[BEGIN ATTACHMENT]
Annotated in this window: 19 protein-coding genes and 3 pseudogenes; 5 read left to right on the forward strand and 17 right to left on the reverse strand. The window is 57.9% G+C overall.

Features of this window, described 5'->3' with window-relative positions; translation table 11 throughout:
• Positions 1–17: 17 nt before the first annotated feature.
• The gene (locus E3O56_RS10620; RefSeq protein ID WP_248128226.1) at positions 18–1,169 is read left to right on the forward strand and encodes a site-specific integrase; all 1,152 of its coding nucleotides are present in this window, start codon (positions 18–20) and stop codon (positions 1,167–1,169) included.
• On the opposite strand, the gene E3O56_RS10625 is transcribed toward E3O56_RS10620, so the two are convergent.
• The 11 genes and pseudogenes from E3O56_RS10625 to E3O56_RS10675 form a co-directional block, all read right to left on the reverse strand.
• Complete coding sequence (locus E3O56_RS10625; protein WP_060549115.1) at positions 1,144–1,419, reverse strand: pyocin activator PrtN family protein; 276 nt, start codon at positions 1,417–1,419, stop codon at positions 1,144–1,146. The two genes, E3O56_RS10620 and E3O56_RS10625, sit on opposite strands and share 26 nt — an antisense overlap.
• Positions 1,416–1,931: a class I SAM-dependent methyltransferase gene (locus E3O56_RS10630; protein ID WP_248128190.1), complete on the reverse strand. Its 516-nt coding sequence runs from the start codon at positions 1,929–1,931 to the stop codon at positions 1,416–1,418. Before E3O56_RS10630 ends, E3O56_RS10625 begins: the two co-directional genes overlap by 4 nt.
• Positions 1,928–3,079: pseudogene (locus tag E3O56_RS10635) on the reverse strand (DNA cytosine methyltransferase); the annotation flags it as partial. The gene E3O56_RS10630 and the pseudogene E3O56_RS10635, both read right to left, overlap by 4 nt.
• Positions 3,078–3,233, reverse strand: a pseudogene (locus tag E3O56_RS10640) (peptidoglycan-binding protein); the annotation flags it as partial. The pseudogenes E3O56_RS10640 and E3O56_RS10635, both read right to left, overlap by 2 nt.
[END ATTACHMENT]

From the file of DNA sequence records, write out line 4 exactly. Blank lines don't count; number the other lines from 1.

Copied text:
• The gene (locus E3O56_RS10620; RefSeq protein ID WP_248128226.1) at positions 18–1,169 is read left to right on the forward strand and encodes a site-specific integrase; all 1,152 of its coding nucleotides are present in this window, start codon (positions 18–20) and stop codon (positions 1,167–1,169) included.